Jessica L. Chitty

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Just as Koch's postulates formed the foundation of early infectious disease study, Stanley Falkow's molecular Koch's postulates define best practice in determining whether a specific gene contributes to virulence of a pathogen. Fundamentally, these molecular postulates state that if a gene is involved in virulence, its removal will compromise virulence.(More)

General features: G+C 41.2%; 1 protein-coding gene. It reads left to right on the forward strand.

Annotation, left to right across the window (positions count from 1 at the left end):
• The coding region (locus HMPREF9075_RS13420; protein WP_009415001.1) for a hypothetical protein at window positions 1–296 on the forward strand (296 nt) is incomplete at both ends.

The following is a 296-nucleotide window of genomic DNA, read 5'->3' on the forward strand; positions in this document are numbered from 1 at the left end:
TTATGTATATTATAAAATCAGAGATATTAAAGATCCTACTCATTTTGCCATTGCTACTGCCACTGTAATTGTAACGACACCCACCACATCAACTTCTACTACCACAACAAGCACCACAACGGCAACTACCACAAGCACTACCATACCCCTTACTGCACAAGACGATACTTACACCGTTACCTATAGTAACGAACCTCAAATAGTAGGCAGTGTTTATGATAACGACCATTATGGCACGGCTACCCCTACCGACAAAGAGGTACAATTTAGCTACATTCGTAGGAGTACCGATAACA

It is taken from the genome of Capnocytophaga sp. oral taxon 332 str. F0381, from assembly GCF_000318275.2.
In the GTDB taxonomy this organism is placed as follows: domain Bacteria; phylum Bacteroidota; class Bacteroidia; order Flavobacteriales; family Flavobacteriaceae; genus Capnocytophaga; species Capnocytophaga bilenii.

Virulence of Cryptococcus neoformans is regulated by a range of transcription factors, and is also influenced by the acquisition of adaptive mutations during infection. Beyond the temporal regulation of virulence factor production by transcription factors and these permanent microevolutionary changes, heritable epigenetic modifications such as histone(More)
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